In my guise as the Urbane Forager, I will give a short talk on practical foraging.  I will cover legalities, tree identification, health and safety, the objects of his project, the public free fruit map, my rather public Blackberry Ban spat, the campaign for a Community Orchard in Mansbridge, my free fruit for all manifesto and my hidden agenda, to bring back scrumping.

Hopefully, I will bring a selection of different plums or other fruit along for people to sample.  Please spread the news and bring lots of questions to help me along.

Event Venue:   Arthouse Café, High Street, Southampton. See the link on the left-hand side bar.
Date:  Thursday 26th July
Time:  7.30 pm
Cost:   Free!

Wednesday, 11 July 2012

Get Ready for the Rush

On a recent run about, I realised that Mother Nature had finally got around to bringing forth he bounty and (after waiting so long) it looks like it's going to arrive all at once. 
Elderflowers are still blossoming, which is quite late. My Elderflower Champagne is already going down a storm.
Some trees will have young, green Elderberries on them at the same time and flowers. I'm going to be making Elderberry Port again this year - it was/is lovely.
Cherries are still ripening on many trees, although some have already finished fruiting. A lot of cherry trees have shrivelled leaves and even mouldy cherries -  probably something to do with the persistent wet weather.
Cherry Plums
Plums are beginning to ripen nicely now and I have already picked and eaten some. I will soon be organising a plum Picknik, so don't touch that dial. There will be a real bounty of these tasty beauties so please register your interest asap, if you want to come along.
Yummy Plums
Hazelnuts are looking surprisingly early and some look like they might be ready by late July.

Blackberries are flowering and young fruit is already visible on some bushes. I might make more Blackberry Wine this year too.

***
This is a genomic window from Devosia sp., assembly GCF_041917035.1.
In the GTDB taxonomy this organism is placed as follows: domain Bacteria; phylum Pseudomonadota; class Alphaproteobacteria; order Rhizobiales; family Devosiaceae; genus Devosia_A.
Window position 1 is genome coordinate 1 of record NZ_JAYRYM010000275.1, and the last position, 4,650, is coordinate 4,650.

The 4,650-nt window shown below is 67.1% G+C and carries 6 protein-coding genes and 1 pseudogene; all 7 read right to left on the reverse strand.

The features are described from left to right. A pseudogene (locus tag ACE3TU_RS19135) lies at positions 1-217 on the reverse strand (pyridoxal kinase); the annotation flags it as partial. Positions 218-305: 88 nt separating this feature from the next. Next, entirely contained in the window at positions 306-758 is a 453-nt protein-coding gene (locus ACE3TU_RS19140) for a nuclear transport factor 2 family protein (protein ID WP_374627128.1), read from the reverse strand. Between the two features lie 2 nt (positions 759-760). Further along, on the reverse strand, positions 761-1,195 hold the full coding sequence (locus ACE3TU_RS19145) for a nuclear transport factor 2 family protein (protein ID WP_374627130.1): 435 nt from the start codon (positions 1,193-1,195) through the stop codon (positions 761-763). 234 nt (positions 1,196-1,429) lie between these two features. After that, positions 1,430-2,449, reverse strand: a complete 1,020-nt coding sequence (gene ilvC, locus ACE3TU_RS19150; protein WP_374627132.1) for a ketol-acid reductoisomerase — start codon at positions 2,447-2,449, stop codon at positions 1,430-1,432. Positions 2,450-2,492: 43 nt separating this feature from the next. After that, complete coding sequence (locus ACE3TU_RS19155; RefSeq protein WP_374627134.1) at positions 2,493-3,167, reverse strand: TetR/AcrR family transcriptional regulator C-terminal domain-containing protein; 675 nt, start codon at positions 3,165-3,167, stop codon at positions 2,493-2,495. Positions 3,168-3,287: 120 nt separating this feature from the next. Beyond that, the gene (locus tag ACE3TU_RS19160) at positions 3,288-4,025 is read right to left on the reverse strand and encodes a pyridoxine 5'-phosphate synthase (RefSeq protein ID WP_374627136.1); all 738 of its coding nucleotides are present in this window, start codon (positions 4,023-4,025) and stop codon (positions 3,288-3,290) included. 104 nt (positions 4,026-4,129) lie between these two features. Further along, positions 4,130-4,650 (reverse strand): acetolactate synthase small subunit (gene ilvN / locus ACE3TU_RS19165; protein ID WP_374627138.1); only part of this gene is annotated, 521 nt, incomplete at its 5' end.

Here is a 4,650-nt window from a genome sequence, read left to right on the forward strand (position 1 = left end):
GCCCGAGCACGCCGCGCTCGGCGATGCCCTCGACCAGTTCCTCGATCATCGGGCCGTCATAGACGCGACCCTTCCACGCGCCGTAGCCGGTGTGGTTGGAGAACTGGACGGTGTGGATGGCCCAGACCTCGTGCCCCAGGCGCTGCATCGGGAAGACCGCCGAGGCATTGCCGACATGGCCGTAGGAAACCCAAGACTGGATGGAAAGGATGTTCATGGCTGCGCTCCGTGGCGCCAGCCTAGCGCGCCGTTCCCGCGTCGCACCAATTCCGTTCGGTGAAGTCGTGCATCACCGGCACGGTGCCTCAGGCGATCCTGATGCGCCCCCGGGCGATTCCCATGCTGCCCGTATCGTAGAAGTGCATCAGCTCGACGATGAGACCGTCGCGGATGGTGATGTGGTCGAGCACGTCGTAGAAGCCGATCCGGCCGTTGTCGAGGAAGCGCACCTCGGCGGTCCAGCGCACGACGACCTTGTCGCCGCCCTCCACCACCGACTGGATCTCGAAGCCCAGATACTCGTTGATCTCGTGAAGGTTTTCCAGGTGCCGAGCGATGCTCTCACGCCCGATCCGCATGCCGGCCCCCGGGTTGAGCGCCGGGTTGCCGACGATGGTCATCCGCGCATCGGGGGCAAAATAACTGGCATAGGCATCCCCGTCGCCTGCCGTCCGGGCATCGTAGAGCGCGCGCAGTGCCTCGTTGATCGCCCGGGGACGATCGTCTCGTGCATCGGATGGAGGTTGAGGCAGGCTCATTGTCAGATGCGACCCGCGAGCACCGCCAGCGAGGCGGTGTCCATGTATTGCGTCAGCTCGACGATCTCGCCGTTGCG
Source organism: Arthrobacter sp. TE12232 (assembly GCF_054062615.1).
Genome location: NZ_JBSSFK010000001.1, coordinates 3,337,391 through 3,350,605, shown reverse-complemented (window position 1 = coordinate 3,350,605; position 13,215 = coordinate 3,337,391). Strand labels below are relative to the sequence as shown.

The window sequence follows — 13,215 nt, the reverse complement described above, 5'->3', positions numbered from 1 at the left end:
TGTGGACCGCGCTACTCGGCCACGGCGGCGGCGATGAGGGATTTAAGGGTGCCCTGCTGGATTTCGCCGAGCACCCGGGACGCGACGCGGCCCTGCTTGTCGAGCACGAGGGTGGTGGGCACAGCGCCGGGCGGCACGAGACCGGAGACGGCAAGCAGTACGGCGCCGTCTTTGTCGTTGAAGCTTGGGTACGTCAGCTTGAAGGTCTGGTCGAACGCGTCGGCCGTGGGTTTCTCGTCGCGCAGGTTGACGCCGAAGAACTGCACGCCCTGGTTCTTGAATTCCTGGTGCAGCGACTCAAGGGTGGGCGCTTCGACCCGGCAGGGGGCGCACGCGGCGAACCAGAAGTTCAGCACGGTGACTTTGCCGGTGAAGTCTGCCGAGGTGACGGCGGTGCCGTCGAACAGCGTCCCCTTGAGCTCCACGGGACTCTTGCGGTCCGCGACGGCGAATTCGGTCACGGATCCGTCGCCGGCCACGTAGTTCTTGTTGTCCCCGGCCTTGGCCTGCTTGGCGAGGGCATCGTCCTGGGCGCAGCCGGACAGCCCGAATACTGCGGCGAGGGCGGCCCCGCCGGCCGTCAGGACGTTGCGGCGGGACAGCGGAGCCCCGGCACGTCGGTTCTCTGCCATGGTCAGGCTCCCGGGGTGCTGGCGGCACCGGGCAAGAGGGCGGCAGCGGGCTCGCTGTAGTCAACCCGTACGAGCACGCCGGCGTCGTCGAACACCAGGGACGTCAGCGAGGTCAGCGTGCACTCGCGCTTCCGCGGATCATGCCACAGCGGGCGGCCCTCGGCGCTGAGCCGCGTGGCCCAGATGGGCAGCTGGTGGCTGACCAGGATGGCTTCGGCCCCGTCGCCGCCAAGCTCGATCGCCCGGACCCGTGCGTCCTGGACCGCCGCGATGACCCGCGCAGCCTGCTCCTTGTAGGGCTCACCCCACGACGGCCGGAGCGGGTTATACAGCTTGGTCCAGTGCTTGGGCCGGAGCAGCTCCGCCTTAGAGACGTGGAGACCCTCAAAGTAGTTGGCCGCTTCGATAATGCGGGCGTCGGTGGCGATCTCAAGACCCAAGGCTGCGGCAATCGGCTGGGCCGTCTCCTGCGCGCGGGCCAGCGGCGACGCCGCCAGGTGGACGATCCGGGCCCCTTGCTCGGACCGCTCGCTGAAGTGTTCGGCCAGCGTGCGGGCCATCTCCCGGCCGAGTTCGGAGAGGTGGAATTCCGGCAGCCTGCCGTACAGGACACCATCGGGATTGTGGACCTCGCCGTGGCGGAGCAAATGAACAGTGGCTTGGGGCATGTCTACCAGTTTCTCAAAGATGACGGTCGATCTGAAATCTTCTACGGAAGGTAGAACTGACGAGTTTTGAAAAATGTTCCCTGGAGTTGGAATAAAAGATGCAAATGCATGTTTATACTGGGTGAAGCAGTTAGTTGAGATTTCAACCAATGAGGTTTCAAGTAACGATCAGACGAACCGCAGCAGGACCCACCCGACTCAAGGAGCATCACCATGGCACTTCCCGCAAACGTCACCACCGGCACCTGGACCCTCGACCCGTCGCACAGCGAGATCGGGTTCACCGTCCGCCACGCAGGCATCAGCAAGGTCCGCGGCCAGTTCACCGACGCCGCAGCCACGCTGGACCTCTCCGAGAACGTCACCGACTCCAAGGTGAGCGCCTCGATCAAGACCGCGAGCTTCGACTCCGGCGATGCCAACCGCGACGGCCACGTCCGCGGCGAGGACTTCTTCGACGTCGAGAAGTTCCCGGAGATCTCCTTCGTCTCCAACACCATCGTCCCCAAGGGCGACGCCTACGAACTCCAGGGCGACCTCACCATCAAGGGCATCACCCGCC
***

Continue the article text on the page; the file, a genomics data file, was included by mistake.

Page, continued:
Bramble Flowers

Walnuts are currently green and unripe, it’s too late now for picking them for pickled green walnuts or Vin de Noix, this is best done in June when the shells are not yet formed. I always think they are best ripe anyway.
Green Walnuts

Apples & Pears can now be seen on the trees, although they are far too small and unripe to eat, they give you an idea of the crop due to arrive in autumn.
Crab Apples

Chestnut trees are beginning to develop flowers and will soon be smothered in bunches of furry octopus like flowers.
Sloes are visible on the Blackthorn bushes now, they are green and will not ripen for months.

Tuesday, 10 July 2012

Busy Bees

During walk in Hedge End today I very nearly trod on a lovely frog. He was crouched in some grass and I stopped to photograph him. When I paused, I realised I could hear the background buzz of busy bees.
I saw a bank of blackberry bushes and wondered if it could be covered in bees looking for nectar. On closer inspection, there were a few but not enough to make the noise that I could hear.
I glanced around and spotted a large oak tree with a small (about 10cm) hole in it, there were one or two bees flying around the opening. It looked to me like an old woodpecker’s hole.
Then, I looked further up the trunk and there was another, similar hole… A huge mass of bees were swarming around the aperture, zooming in and out and crawling all over the entrance. It looked like a very safe place to have a nest and I think that these wise bees are going to keep all their honey.

Sunday, 1 July 2012

Rustic Fruit Cage Completion

Ta Da!
The weather finally relented enough for us to get down to the allotment space that we are sharing with our friends. The main aim I had in mind was to complete the netting surrounding my rustic fruit cage, which I had constructed from coppiced hazel and also to see if the slugs had eaten all of my squash plants yet.
Muck Spreading
When we arrived, the first thing we noticed was how high the grass had grown; it was easy to lose the children, which was nice! Actually, in truth they were quite helpful weeding, sowing carrot seeds, planting strawberry runners and chopping down the grass.
Getting Planted
Stretching the netting over the cage was no mean feat and definitely a two person job. This was largely due to the wind, raspberries and the fact that it kept snagging on the rough hazel. Eventually we had it covered, as they say, with only a tiny scrap left over.
Taking Shape
Now, finally the project is completed, our raspberries, tayberries, blueberries and strawberries can now be left to ripen without being gobbled up by our feathered friends. We are looking forward to harvesting the soft fruits now that the hard work has been done.
Door Frame
The door works and even some of the hazel staves used to prop up the fruit buses are starting to grow. I even briefly entertained the thought that it might be possible to grow a fruit cage out of hazel; although, I suspect that this might be a bit too much of a quixotic idea, even for me...
Door Added
If you would enjoy the challenge of building a similar construction or simply read about our allotment activities, follow the sequence of links below…
Netting... Done!